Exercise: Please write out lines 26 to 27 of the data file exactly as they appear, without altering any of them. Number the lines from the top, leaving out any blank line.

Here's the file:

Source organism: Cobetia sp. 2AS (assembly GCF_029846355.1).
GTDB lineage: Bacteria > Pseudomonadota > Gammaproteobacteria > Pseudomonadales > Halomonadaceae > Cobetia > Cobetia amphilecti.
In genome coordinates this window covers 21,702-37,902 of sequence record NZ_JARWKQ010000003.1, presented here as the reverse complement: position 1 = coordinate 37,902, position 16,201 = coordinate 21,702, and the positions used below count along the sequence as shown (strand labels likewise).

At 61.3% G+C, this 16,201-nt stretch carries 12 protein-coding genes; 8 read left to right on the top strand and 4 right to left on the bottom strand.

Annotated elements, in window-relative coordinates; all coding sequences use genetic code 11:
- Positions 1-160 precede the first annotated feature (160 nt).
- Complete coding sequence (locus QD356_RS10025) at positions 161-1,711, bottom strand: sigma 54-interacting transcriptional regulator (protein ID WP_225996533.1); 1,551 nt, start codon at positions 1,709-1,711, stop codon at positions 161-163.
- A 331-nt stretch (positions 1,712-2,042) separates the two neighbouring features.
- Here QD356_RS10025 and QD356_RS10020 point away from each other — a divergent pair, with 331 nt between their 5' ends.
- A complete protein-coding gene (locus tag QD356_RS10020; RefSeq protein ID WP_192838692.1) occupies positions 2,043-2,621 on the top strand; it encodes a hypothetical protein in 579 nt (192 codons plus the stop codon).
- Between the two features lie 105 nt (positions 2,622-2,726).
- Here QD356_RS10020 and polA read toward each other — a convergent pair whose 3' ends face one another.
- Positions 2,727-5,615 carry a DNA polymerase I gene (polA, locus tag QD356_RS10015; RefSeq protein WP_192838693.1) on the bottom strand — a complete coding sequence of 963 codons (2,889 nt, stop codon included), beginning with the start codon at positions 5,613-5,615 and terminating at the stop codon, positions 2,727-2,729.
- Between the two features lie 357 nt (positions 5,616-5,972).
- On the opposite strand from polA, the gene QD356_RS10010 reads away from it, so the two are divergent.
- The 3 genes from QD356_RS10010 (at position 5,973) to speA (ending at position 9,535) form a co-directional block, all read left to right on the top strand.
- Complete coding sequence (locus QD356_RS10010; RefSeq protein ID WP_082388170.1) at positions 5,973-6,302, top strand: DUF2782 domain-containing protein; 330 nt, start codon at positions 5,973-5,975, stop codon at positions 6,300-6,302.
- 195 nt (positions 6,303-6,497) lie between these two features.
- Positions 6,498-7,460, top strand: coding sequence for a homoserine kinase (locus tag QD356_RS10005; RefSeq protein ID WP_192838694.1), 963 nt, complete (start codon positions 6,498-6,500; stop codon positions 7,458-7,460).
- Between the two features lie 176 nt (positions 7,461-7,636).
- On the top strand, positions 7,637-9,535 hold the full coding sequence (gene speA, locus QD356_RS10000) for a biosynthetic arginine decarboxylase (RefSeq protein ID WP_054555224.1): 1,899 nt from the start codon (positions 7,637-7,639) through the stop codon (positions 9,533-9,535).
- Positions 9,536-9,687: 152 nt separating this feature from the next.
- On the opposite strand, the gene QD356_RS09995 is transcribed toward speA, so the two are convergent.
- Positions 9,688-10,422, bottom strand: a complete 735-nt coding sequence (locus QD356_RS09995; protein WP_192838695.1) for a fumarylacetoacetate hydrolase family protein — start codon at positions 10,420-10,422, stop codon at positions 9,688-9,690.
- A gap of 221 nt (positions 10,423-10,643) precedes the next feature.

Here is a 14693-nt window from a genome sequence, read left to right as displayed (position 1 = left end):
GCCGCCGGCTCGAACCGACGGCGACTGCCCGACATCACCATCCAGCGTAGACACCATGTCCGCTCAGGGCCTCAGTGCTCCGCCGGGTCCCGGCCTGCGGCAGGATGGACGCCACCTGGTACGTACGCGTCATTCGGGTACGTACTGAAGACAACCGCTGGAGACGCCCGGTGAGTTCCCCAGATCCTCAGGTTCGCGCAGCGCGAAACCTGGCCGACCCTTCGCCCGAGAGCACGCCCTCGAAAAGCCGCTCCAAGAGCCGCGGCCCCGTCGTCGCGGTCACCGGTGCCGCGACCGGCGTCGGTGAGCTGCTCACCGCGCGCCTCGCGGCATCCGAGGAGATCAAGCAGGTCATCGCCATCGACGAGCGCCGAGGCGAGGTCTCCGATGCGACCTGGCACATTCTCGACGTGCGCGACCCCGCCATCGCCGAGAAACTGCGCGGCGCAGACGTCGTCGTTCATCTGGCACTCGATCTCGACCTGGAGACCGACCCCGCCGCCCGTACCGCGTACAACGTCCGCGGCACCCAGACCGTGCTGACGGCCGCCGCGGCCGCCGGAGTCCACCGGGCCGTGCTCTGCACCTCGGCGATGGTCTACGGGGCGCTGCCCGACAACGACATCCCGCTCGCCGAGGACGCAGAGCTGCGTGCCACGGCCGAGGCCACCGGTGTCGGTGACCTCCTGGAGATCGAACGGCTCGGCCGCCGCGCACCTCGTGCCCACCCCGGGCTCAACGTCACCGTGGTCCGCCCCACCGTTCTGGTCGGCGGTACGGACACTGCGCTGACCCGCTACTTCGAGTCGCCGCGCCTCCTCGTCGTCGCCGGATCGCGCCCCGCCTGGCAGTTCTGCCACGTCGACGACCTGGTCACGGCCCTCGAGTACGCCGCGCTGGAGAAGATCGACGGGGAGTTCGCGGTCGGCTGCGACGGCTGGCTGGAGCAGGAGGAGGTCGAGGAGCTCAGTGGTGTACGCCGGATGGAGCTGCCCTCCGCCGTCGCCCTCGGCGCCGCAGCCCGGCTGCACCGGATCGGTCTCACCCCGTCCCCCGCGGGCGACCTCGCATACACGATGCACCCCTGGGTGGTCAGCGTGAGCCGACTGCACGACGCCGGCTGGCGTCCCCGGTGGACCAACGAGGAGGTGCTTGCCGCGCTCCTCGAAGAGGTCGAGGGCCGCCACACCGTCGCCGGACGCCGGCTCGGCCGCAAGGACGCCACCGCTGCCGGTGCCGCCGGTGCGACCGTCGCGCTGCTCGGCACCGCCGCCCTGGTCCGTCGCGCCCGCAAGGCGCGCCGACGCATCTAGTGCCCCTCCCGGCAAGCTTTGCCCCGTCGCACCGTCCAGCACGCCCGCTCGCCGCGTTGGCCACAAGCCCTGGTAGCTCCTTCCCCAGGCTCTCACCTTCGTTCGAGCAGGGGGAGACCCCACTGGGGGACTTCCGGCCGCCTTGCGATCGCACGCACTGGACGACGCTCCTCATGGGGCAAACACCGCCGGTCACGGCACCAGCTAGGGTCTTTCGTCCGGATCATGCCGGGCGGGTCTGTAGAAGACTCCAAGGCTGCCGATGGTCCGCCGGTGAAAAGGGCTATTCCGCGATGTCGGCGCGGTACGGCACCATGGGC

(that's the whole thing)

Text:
Here is a 14693-nt window from a genome sequence, read left to right as displayed (position 1 = left end):
GCCGCCGGCTCGAACCGACGGCGACTGCCCGACATCACCATCCAGCGTAGACACCATGTCCGCTCAGGGCCTCAGTGCTCCGCCGGGTCCCGGCCTGCGGCAGGATGGACGCCACCTGGTACGTACGCGTCATTCGGGTACGTACTGAAGACAACCGCTGGAGACGCCCGGTGAGTTCCCCAGATCCTCAGGTTCGCGCAGCGCGAAACCTGGCCGACCCTTCGCCCGAGAGCACGCCCTCGAAAAGCCGCTCCAAGAGCCGCGGCCCCGTCGTCGCGGTCACCGGTGCCGCGACCGGCGTCGGTGAGCTGCTCACCGCGCGCCTCGCGGCATCCGAGGAGATCAAGCAGGTCATCGCCATCGACGAGCGCCGAGGCGAGGTCTCCGATGCGACCTGGCACATTCTCGACGTGCGCGACCCCGCCATCGCCGAGAAACTGCGCGGCGCAGACGTCGTCGTTCATCTGGCACTCGATCTCGACCTGGAGACCGACCCCGCCGCCCGTACCGCGTACAACGTCCGCGGCACCCAGACCGTGCTGACGGCCGCCGCGGCCGCCGGAGTCCACCGGGCCGTGCTCTGCACCTCGGCGATGGTCTACGGGGCGCTGCCCGACAACGACATCCCGCTCGCCGAGGACGCAGAGCTGCGTGCCACGGCCGAGGCCACCGGTGTCGGTGACCTCCTGGAGATCGAACGGCTCGGCCGCCGCGCACCTCGTGCCCACCCCGGGCTCAACGTCACCGTGGTCCGCCCCACCGTTCTGGTCGGCGGTACGGACACTGCGCTGACCCGCTACTTCGAGTCGCCGCGCCTCCTCGTCGTCGCCGGATCGCGCCCCGCCTGGCAGTTCTGCCACGTCGACGACCTGGTCACGGCCCTCGAGTACGCCGCGCTGGAGAAGATCGACGGGGAGTTCGCGGTCGGCTGCGACGGCTGGCTGGAGCAGGAGGAGGTCGAGGAGCTCAGTGGTGTACGCCGGATGGAGCTGCCCTCCGCCGTCGCCCTCGGCGCCGCAGCCCGGCTGCACCGGATCGGTCTCACCCCGTCCCCCGCGGGCGACCTCGCATACACGATGCACCCCTGGGTGGTCAGCGTGAGCCGACTGCACGACGCCGGCTGGCGTCCCCGGTGGACCAACGAGGAGGTGCTTGCCGCGCTCCTCGAAGAGGTCGAGGGCCGCCACACCGTCGCCGGACGCCGGCTCGGCCGCAAGGACGCCACCGCTGCCGGTGCCGCCGGTGCGACCGTCGCGCTGCTCGGCACCGCCGCCCTGGTCCGTCGCGCCCGCAAGGCGCGCCGACGCATCTAGTGCCCCTCCCGGCAAGCTTTGCCCCGTCGCACCGTCCAGCACGCCCGCTCGCCGCGTTGGCCACAAGCCCTGGTAGCTCCTTCCCCAGGCTCTCACCTTCGTTCGAGCAGGGGGAGACCCCACTGGGGGACTTCCGGCCGCCTTGCGATCGCACGCACTGGACGACGCTCCTCATGGGGCAAACACCGCCGGTCACGGCACCAGCTAGGGTCTTTCGTCCGGATCATGCCGGGCGGGTCTGTAGAAGACTCCAAGGCTGCCGATGGTCCGCCGGTGAAAAGGGCTATTCCGCGATGTCGGCGCGGTACGGCACCATGGGC